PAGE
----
Dangers of Periodontal Disease
Periodontal disease is a serious chronic inflammatory oral condition caused primarily by the build-up in bacterial plaque as a result of inadequate oral hygiene and a genetic predisposition. It is common, affecting approximately 83% of adults in the UK.
Periodontal disease is a major cause of tooth loss and mobility but is also linked to serious systemic diseases:
If Periodontal Disease is left untreated, the outcome is inevitably loss of all or single teeth. It is not long ago that people were wearing full dentures, luckily due to modern dentistry this is now quiet rare, but if you think you have gum disease, you have to take action. You cannot treat Periodontal Disease by yourself.
Periodontitis and Systemic diseases
Recent and accredited research show the existence of a strong correlation between periodontal disease and important systemic pathologies. The risk of worsening cardiovascular pathologies, diabetes, and premature childbirth is increased in patients with untreated periodontitis.
Heart Disease, Cardiovascular Disease
Inflammation is a major risk factor for heart disease, and periodontal disease may increase the inflammation level throughout the body. This is caused by bacteria from periodontal pockets entering the bloodstream during chewing or tooth brushing resulting in pathogens circulating around the body. These pathogens then attach to blood vessels and increase clot formation. It has also been suggested that inflammation caused by gum disease may also trigger clot formation. Clots decrease blood flow to the heart, thereby causing an elevation in blood pressure and increasing the risk of a heart attack.
A study completed by The Journal of the American Heart Association that investigated 657 people without known heart disease, found that people who had higher blood levels of certain disease-causing bacteria in the mouth, were more likely to have atherosclerosis in the carotid artery in the neck.
Patients suffering from periodontal disease are 3 to 4 times more likely to have a stroke. Because periodontitis is linked to atherosclerosis which is the hardening and narrowing of your arteries, it causes a slower blood flow restricting the blood supply to your brain and potentially causing a stroke.
Blood clots usually form in areas where the arteries have become narrowed by fatty deposits. This is called atherosclerosis. A recent study found that bacteria from diseased gums can contribute to the formation fatty deposits in the blood vessels (atherosclerotic plaque) and thus contribute to the development of atherosclerosis. There have been links made between presence of periodontal disease in an individual and the increased risk of having a stroke.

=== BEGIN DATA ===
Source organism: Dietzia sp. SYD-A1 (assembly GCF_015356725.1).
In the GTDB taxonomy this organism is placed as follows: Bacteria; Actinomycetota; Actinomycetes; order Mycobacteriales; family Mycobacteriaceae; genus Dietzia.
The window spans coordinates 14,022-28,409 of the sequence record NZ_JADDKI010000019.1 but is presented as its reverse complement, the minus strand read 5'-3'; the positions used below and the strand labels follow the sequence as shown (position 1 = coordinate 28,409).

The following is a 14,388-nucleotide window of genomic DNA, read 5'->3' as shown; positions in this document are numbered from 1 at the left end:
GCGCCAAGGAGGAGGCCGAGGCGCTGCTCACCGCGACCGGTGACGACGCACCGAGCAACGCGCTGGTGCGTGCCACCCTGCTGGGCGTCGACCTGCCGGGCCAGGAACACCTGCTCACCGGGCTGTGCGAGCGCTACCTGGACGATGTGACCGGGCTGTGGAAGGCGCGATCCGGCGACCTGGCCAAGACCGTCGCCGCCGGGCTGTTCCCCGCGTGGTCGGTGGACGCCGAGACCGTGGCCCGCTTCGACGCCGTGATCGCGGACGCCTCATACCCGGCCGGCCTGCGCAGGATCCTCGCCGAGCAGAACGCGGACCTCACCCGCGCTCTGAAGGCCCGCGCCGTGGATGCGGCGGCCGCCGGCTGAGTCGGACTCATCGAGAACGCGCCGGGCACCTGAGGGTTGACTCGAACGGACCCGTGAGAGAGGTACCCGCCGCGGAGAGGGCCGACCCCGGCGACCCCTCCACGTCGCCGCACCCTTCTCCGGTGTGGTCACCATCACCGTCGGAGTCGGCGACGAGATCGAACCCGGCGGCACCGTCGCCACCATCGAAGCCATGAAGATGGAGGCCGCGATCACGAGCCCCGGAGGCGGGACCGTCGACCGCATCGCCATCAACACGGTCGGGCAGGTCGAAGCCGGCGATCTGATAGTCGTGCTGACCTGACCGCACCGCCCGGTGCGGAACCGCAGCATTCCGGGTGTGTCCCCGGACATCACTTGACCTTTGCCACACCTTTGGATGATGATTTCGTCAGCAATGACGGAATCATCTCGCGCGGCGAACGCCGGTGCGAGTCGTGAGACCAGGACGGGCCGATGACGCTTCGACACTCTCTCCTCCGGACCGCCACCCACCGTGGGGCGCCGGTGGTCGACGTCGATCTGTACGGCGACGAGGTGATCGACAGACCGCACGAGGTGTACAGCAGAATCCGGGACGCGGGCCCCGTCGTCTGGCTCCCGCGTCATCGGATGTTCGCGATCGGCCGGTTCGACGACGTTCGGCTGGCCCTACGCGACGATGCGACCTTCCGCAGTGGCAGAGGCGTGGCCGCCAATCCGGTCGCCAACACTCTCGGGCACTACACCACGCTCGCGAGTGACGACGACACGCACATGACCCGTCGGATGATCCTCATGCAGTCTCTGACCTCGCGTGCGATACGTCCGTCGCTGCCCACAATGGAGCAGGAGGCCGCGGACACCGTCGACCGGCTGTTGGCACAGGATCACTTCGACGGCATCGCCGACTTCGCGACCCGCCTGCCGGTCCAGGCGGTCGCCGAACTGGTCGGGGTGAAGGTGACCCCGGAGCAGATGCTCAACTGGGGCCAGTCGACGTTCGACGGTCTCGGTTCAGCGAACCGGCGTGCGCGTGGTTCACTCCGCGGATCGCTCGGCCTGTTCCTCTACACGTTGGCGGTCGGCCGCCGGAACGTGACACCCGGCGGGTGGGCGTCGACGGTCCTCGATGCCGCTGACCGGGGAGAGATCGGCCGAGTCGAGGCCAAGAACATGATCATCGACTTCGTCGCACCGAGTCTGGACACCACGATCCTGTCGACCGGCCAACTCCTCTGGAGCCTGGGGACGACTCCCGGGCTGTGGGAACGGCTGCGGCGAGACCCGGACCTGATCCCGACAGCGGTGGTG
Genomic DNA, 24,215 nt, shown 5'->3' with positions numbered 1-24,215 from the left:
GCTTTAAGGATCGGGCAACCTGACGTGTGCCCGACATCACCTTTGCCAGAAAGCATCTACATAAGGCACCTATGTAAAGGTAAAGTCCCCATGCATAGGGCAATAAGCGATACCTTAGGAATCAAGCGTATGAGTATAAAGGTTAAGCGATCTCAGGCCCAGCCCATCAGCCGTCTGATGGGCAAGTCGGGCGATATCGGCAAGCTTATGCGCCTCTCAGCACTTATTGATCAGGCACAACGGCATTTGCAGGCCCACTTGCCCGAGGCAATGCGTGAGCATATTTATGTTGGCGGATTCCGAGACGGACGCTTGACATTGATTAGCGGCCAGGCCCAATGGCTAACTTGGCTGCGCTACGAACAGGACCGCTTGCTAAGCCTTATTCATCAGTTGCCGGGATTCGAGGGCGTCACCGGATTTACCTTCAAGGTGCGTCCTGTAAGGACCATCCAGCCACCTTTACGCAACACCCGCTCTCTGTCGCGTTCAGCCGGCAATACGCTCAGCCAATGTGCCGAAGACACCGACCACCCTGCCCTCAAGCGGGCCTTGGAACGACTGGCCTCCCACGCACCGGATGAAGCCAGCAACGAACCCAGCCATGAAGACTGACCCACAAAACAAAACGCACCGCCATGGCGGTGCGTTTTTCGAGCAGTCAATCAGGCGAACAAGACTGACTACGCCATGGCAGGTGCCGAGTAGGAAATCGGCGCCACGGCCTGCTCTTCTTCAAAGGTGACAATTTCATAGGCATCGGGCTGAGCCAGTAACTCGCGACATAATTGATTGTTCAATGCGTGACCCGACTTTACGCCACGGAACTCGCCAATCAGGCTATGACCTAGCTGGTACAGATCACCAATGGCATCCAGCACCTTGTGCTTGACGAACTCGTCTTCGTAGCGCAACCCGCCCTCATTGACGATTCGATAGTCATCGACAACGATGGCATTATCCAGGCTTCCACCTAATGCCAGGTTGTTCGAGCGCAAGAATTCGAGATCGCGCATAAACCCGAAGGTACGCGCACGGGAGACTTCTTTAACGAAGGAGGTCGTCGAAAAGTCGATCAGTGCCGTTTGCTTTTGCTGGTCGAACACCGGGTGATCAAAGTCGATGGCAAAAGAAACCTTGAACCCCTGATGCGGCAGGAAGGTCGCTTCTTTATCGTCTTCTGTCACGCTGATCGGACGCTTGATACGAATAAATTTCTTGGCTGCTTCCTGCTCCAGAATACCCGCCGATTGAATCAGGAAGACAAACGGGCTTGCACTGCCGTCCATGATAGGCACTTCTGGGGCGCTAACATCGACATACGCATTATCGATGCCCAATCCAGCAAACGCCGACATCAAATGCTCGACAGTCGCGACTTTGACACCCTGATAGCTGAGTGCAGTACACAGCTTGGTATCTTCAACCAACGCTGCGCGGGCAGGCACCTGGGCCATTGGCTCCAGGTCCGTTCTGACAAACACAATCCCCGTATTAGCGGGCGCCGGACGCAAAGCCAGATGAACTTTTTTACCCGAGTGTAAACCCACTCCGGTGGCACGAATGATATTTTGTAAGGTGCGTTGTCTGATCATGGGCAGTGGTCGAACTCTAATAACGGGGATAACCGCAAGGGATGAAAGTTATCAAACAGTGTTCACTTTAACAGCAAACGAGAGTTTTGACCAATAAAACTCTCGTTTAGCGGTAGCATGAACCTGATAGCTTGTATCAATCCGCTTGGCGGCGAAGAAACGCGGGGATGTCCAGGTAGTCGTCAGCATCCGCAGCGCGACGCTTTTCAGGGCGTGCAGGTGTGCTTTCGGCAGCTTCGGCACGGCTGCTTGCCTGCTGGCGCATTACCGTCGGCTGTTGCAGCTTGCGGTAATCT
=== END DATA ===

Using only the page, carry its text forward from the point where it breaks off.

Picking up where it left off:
Recent findings suggest patients with arthritis are nearly 8 times more likely to develop periodontal disease. Periodontal disease was also a result of Rheumatic Arthritis itself, or the medications to treat it as the medications suppress the immune system inhibiting the body’s ability to fight harmful bacteria in the mouth.
Arthritis is a painful condition characterised by inflammation and loss of mobility around joints. Sometimes severe bone damage occurs, causing disability of the affected joints. As discussed earlier, periodontal disease increases the level of inflammation throughout the body, which could be another reason why some people have an increased risk of arthritis if they have periodontitis.
The gum disease causing bacteria enters the blood stream and settles in the synovial fluid that lubricates the joints triggering inflammation in the joints. Treating periodontal disease and associated inflammation also improves rheumatoid arthritis symptoms such as joint pain and inflammation.
A large evidence base suggests that diabetes is associated with an increased prevalence, extent and severity of gingivitis and periodontitis. This means, if you have diabetes you are more likely to get periodontal disease and a severe form.
Furthermore, evidence supports the role of inflammation as a major component in the causes of diabetes and diabetic complications. Treatment of periodontal disease may have a positive effect on the diabetic condition.
The risk of developing both gingivitis and periodontitis may be greater in patients with diabetes who have a poor glycaemic control, than that in patients with controlled diabetes.
- Good diabetic control is the best protection against periodontal disease
- Thickening blood vessel due to diabetes can weaken resistance of gum and bone infection
- For smokers at 45 + with periodontal disease you are 20 x more likely to get severe periodontal disease.
There are bacteria and inflammatory mediators that could disseminate systematically to the placenta via the blood circulation and induce to pregnancy complications. In the studies analysing healthy pregnant women and pregnant women with periodontal disease, research found women with periodontal disease 20 times more likely to develop obstetric complications such as dangerous high blood pressure, premature birth, low birth weight, miscarriage, and mortality.